The 2014 edition of the Indian Premier League is likely to move out of India after Union Home Minister Sushil Kumar Shinde said that government will not be able to provide fool-proof security during the general elections. The matches are now likely to be played in South Africa. The IPL had been shifted to South Africa in 2009 as well because of security concerns posed by general elections. Lalit Modi was the IPL commissioner at that time.
Board of Control for Cricket in India had indicated in Bangalore last week that South Africa was the preferred venue. The decision was taken after the BCCI vice-president Rajeev Shukla and IPL chairman Ranjib Biswal met the Union Home Minister Sushil Kumar Shinde on Thursday. “Government will not be able to provide security to IPL matches due to coming Lok Sabha polls,” Mr. Shinde said. The final decision is expected during the IPL Governing Council meet on February 28 in Bhubaneswar.
The ministry is reported to have informed the BCCI that the Twenty20 tournament would be staged in the country only after May 11. This would mean that the first month of the cash-rich tournament could be played in the Rainbow Nation.
“We are in constant touch with franchises; we have taken them into confidence in the last two days and we held a series of meetings with them. We have made our stand clear. They appreciated our concerns and they have given us cooperation on this matter,” Biswal said last week.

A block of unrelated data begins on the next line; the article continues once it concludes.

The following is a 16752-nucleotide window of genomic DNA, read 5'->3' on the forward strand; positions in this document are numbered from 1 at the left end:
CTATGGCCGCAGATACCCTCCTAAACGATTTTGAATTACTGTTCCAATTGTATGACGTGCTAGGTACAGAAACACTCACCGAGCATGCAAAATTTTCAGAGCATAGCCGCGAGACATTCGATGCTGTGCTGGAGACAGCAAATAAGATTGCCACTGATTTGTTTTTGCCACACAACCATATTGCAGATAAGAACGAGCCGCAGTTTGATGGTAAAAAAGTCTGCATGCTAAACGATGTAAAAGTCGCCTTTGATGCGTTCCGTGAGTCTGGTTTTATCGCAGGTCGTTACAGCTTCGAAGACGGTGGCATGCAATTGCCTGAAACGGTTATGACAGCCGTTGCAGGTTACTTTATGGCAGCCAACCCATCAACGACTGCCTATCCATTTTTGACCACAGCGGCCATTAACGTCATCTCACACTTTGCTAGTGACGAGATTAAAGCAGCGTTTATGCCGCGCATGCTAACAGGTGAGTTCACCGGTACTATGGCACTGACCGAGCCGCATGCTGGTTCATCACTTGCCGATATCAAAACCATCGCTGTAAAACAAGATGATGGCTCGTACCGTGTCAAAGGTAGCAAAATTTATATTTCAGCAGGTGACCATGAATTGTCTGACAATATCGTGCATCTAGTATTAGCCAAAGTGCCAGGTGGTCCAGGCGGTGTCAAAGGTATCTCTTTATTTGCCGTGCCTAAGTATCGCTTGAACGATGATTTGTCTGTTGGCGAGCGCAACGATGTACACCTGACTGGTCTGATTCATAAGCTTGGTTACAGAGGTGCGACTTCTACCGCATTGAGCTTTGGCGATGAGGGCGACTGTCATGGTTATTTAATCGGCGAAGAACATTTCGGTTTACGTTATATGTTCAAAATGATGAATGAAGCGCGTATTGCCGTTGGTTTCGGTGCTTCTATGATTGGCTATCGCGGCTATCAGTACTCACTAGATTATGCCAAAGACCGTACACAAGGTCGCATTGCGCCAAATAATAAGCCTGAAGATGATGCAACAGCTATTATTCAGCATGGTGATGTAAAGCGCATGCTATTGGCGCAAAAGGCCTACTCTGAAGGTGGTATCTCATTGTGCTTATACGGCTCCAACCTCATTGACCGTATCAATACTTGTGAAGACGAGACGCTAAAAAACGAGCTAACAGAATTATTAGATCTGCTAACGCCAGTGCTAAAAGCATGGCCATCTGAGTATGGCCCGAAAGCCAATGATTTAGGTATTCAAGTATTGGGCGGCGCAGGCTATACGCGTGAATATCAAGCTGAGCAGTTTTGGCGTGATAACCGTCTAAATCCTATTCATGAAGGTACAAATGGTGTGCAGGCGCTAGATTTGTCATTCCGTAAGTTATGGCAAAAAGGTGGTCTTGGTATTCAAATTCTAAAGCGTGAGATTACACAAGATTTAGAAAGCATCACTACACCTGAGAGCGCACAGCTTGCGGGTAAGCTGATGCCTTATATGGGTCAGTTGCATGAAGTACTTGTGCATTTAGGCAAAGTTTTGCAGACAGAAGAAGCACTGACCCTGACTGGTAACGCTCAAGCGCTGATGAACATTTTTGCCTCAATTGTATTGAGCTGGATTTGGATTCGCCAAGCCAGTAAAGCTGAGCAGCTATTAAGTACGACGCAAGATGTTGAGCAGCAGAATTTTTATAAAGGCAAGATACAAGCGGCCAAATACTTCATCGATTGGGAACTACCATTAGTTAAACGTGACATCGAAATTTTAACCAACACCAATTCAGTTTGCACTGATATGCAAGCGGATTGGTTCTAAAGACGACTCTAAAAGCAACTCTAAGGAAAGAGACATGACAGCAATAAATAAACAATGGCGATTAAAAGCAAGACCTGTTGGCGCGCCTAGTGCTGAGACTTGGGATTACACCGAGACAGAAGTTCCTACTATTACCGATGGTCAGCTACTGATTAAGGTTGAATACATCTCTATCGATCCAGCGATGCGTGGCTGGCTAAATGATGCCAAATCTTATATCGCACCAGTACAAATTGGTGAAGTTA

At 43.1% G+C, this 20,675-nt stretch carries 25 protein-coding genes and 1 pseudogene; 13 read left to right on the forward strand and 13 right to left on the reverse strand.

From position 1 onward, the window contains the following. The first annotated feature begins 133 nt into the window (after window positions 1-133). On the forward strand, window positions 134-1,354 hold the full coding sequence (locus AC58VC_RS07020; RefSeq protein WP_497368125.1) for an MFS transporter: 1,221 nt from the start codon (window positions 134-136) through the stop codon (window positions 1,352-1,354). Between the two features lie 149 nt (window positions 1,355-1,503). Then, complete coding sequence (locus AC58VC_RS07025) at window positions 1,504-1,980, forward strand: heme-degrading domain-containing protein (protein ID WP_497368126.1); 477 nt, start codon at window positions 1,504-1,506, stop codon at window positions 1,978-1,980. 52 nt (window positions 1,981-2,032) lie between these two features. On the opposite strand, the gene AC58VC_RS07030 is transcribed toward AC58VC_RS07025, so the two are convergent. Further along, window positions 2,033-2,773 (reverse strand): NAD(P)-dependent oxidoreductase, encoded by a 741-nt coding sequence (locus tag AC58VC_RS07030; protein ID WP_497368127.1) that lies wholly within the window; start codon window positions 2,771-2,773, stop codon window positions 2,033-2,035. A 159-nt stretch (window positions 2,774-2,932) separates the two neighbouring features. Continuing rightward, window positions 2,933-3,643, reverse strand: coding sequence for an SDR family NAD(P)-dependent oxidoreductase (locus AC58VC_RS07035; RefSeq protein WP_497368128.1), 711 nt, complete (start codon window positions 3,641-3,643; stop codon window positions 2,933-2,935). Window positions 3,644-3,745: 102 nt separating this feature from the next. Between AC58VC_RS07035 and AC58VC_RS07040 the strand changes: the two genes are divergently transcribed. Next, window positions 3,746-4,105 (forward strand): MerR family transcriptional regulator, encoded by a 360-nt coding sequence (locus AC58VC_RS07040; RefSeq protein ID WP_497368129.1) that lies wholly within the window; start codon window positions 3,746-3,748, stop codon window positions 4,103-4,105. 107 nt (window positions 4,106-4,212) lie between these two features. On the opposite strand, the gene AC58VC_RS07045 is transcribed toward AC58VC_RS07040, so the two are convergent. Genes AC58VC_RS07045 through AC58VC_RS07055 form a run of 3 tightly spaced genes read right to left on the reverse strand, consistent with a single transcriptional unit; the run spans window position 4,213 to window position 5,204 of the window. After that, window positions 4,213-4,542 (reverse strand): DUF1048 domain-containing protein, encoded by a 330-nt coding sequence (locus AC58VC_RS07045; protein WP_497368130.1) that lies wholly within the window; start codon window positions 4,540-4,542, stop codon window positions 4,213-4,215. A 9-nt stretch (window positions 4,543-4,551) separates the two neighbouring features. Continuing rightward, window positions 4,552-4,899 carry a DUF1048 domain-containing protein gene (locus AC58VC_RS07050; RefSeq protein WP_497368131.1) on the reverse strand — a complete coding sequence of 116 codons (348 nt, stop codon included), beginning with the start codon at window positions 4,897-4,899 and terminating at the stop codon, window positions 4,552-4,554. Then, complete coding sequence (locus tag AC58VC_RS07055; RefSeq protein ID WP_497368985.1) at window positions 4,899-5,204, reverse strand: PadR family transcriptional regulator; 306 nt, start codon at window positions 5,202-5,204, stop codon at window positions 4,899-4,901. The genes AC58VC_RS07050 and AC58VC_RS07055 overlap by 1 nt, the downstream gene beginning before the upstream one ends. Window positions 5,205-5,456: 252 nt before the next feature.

Sri Lanka was also reported to be in line to host IPL matches in the eight-week championship in April-May. That South Africa could be a venue was hinted by Delhi Daredevils’ chief coach Gary Kirsten. The former South African opener, who was India’s World Cup winning coach in 2011, said his team was buying pacers “because the tournament may be played in South Africa.”
The shifting of IPL matches to South Africa is also an indication of improved relationship between BCCI and Cricket South Africa officials. Is this BCCI president N Srinivasan’s way of saying “thank you” to the South Africans for voting him in as ICC chairman? Interestingly, South Africa were the first to protest against the ICC revamp plans, calling the BCCI-pioneered draft proposals “fundamentally flawed.”